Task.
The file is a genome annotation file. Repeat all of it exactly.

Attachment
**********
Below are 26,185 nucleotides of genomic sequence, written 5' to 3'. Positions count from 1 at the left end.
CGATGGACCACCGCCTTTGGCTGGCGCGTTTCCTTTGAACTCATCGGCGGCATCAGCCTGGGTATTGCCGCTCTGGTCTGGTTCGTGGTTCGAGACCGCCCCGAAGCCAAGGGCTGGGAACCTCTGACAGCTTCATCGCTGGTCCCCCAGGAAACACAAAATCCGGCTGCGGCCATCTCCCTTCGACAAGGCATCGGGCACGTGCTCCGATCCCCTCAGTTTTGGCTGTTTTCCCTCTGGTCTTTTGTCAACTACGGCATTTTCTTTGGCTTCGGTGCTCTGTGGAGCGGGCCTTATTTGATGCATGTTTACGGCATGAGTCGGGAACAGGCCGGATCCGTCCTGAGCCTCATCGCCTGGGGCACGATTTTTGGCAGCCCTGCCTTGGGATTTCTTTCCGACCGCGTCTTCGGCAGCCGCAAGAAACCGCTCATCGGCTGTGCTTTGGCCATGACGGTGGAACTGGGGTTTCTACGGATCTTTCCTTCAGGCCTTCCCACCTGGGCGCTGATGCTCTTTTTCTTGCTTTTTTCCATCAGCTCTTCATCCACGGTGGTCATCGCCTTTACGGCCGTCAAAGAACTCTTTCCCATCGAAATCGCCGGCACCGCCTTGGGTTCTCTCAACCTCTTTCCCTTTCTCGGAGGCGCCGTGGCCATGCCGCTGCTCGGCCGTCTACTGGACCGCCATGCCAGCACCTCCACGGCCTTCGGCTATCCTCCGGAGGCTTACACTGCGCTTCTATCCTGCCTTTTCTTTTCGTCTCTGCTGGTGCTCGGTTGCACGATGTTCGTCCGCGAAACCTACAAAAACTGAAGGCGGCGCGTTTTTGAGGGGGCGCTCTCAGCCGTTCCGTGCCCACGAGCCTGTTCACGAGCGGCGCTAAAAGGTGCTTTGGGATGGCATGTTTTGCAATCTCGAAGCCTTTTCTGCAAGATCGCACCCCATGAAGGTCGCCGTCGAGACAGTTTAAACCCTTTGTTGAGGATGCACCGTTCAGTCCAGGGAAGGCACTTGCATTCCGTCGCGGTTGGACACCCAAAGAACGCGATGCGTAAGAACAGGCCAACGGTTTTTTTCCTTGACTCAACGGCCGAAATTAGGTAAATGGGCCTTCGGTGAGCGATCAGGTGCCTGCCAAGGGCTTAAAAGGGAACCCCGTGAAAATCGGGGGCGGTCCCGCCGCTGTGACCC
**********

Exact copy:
Below are 26,185 nucleotides of genomic sequence, written 5' to 3'. Positions count from 1 at the left end.
CGATGGACCACCGCCTTTGGCTGGCGCGTTTCCTTTGAACTCATCGGCGGCATCAGCCTGGGTATTGCCGCTCTGGTCTGGTTCGTGGTTCGAGACCGCCCCGAAGCCAAGGGCTGGGAACCTCTGACAGCTTCATCGCTGGTCCCCCAGGAAACACAAAATCCGGCTGCGGCCATCTCCCTTCGACAAGGCATCGGGCACGTGCTCCGATCCCCTCAGTTTTGGCTGTTTTCCCTCTGGTCTTTTGTCAACTACGGCATTTTCTTTGGCTTCGGTGCTCTGTGGAGCGGGCCTTATTTGATGCATGTTTACGGCATGAGTCGGGAACAGGCCGGATCCGTCCTGAGCCTCATCGCCTGGGGCACGATTTTTGGCAGCCCTGCCTTGGGATTTCTTTCCGACCGCGTCTTCGGCAGCCGCAAGAAACCGCTCATCGGCTGTGCTTTGGCCATGACGGTGGAACTGGGGTTTCTACGGATCTTTCCTTCAGGCCTTCCCACCTGGGCGCTGATGCTCTTTTTCTTGCTTTTTTCCATCAGCTCTTCATCCACGGTGGTCATCGCCTTTACGGCCGTCAAAGAACTCTTTCCCATCGAAATCGCCGGCACCGCCTTGGGTTCTCTCAACCTCTTTCCCTTTCTCGGAGGCGCCGTGGCCATGCCGCTGCTCGGCCGTCTACTGGACCGCCATGCCAGCACCTCCACGGCCTTCGGCTATCCTCCGGAGGCTTACACTGCGCTTCTATCCTGCCTTTTCTTTTCGTCTCTGCTGGTGCTCGGTTGCACGATGTTCGTCCGCGAAACCTACAAAAACTGAAGGCGGCGCGTTTTTGAGGGGGCGCTCTCAGCCGTTCCGTGCCCACGAGCCTGTTCACGAGCGGCGCTAAAAGGTGCTTTGGGATGGCATGTTTTGCAATCTCGAAGCCTTTTCTGCAAGATCGCACCCCATGAAGGTCGCCGTCGAGACAGTTTAAACCCTTTGTTGAGGATGCACCGTTCAGTCCAGGGAAGGCACTTGCATTCCGTCGCGGTTGGACACCCAAAGAACGCGATGCGTAAGAACAGGCCAACGGTTTTTTTCCTTGACTCAACGGCCGAAATTAGGTAAATGGGCCTTCGGTGAGCGATCAGGTGCCTGCCAAGGGCTTAAAAGGGAACCCCGTGAAAATCGGGGGCGGTCCCGCCGCTGTGACCC